A brewing scene grows in the northwest burbs

IT’S A MOONLESS Thursday night in North Wales, Montgomery County. Down a dead-end street just past the giant Merck & Co. pharmaceutical plant, tucked along the SEPTA R5 railroad tracks, a darkened industrial building attracts a young crowd. The unpaved parking lot is full, light sounds of live jazz seep from the rear door, and the air carries the familiar aroma of malt.

Welcome to Prism Brewing’s Tap Room, one of the region’s best-kept beer-drinking secrets and, it turns out, a harbinger of a remarkable surge of suburban breweries.

Prism opened the place last July, after months of making beer at the now-defunct General Lafayette Inn in Lafayette Hill. Its small, unadorned bar seems almost an afterthought, its main feature a large showroom window offering a view into the brew-house where sweaty guys haul hoses and kegs. A dozen or so tables are scattered through the tiny room. There’s a jukebox, a couple of TVs, some arcade games (Golden Tee!). There’s no kitchen, but you can order from the “gourmet hot dog menu.”

It reminds me of Northern Liberties circa 1988, before everyone discovered the neighborhood.

Yet without a word of advertising, the Prism Tap Room has begun attracting strong crowds on most evenings — a mixed audience drawn by the brewery’s unusually flavored ales and its underground atmosphere.

“When it comes to real estate, everyone says ‘location, location, location,’ ” said owner, head brewer and, according to his business card, “Mad Scientist” Rob DeMaria. “But we have the world’s worst location, and it turns out it’s one of our biggest assets.”

Well, that and the beer.

Prism has a rep for unusually flavored beer. DeMaria, a former Merck employee, has his roots in homebrewing and, like many do-it-yourselfers, he’s accustomed to flavoring ales with offbeat ingredients.

Bitto Honey, Prism’s flagship India pale ale, is sweetened with honey. ParTea Pale Ale, spiced with tea leaves, is herbal. Red Zone gets a zing from ginger, nutmeg, allspice and maple syrup. Shady Blond is made with blood oranges.

The brewery has begun bottling and its beers are increasingly available on local taps, including one at Citizens Bank Park. But make the trip out Sumneytown Pike to the brewery for a fresh taste in its funky Tap Room, at 810 Dickerson Road, North Wales.

Bring a thirst. And your GPS.

Hops in the ’burbs

The northwestern suburbs are suddenly hopping with new breweries. Since Prism’s opening, four others have fired up their kettles in a 20-mile radius in the quadrant north of the Pennsylvania Turnpike and east of the Northeast Extension.

Round Guys, 324 W. Main St., Lansdale.

Rich DiLiberto (another former Merck employee) teamed with longtime homebrewing pal Scott Rudich to open a small brewery focusing on “well-rounded” beers. “Rich is into malt and I’m a hop head,” Rudich said, “So we had to make a beer that satisfied us both.”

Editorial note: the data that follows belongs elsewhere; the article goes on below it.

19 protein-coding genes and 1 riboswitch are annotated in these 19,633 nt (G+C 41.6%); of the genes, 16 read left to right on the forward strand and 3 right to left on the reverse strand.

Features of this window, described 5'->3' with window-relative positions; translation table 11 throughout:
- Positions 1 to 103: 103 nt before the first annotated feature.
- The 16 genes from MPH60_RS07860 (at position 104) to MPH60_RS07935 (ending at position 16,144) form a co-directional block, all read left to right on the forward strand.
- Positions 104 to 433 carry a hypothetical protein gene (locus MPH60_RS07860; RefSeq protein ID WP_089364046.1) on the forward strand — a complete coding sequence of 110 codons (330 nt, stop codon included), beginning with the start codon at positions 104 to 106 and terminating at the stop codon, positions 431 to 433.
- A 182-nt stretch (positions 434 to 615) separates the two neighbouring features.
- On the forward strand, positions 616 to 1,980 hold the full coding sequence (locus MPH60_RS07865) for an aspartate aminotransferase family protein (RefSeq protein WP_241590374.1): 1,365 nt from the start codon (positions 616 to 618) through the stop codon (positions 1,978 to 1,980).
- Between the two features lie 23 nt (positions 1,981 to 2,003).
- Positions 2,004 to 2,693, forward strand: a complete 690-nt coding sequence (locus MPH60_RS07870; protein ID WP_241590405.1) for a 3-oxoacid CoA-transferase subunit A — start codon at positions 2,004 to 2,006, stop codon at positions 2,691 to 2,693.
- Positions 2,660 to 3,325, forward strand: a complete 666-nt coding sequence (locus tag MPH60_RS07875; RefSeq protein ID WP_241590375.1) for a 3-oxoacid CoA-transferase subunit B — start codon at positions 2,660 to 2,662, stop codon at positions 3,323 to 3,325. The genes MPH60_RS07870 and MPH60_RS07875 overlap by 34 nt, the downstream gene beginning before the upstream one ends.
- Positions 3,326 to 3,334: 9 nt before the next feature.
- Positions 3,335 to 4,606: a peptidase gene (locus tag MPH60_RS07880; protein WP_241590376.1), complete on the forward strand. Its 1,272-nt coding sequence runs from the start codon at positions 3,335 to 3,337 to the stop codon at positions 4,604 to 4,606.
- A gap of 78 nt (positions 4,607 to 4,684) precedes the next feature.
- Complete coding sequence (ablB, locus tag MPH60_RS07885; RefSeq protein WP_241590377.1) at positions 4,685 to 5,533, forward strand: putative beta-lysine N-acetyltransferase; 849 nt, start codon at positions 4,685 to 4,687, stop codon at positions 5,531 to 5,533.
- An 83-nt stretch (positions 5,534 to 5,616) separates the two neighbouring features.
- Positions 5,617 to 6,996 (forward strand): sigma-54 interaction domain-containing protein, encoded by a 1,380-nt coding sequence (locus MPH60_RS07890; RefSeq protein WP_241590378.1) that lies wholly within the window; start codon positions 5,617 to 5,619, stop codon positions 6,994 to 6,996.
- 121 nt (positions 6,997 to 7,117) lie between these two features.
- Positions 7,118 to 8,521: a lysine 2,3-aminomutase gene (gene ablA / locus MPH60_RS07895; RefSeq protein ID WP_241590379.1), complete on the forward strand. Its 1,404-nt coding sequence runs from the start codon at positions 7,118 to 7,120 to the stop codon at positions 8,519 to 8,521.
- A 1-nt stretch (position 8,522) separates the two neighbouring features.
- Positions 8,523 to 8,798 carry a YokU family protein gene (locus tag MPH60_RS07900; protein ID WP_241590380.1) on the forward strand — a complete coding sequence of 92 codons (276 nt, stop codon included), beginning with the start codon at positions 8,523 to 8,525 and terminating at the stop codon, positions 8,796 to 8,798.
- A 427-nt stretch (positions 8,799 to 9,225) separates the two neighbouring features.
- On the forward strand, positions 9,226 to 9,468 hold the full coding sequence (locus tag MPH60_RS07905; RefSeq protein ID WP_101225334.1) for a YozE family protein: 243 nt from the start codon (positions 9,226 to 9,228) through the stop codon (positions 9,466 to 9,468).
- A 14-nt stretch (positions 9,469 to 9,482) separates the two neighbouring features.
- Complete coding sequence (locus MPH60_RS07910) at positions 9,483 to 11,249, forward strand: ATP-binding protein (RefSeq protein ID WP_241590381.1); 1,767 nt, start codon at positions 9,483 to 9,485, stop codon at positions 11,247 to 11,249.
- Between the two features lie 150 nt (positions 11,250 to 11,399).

Their first three styles are a Belgian-style tripel, a black IPA and a Berliner weisse.

The beer is available only at a handful of bars, including the Blue Dog Pub in Lansdale and the Sidebar in West Chester. A brewhouse pub is in the works, but for now you can pick up growlers to go at the brewery on weekends between noon and 4 p.m.

Free Will, Perkasie.

Both John Stemler and partner Dominic Capece got their start as homebrewers, eventually morphing their hobbyist equipment into a full-scale, 7.5-barrel professional system.

They don’t run a tasting room, but that’s OK because Free Will is already available in about 40 area bars. Citra Pale Ale, a refresher made with distinctive, lemon-like hops, is its flagship. The one that gets you scratching your head is Pale Stout, a malty ale that tastes like Guinness and looks like Bass.

Forest & Main, 61 N. Main St., Ambler.

The loooong-awaited brewpub from brewers Gerard Olson and Daniel Endicott finally opened last weekend, and the locals are already embracing the place. Operating out of a converted 19th-century house in the lively borough’s growing restaurant district, the pub is a series of small, quaint rooms whose design and renovation was completed almost entirely by the two partners themselves.

Their beers — an unusual pairing of British and Belgian styles — show the same careful craftmanship. Tiny Tim is a full-bodied English bitter that, with just 3.5 percent alcohol by volume, may be the very definition of a session beer. Lunaire is a superb Belgian-style saison whose complex, lightly sour flavor is the product of two months in a wine barrel. Don’t look for wings or nachos on the menu; entrees are fresh and include a $15 burger, lamb pie and roasted chicken. Order a $6.50 flight of four beer samples to pair with the bacon popcorn.

Doylestown Brewing, Doylestown.

The newest guy on the block is Joe Modestine, whose family has been around for years, operating several restaurants in Montgomery County. This is his first brewery experience, and he readily acknowledges he’s not a craft beer expert. “I’m aiming for introductory beers for people who are more mainstream beer drinkers,” he said.

His brands will be contract-brewed by consultant Bob Klinetob at City Brewing, the former Rolling Rock plant in Latrobe, Pa. Modestine said he’s hoping to open his own production facility in downtown Doylestown this summer.

Look for Union Street IPA, 90-calorie Fountain House Light and R5 Lager on draft, with bottles and cans available in June.



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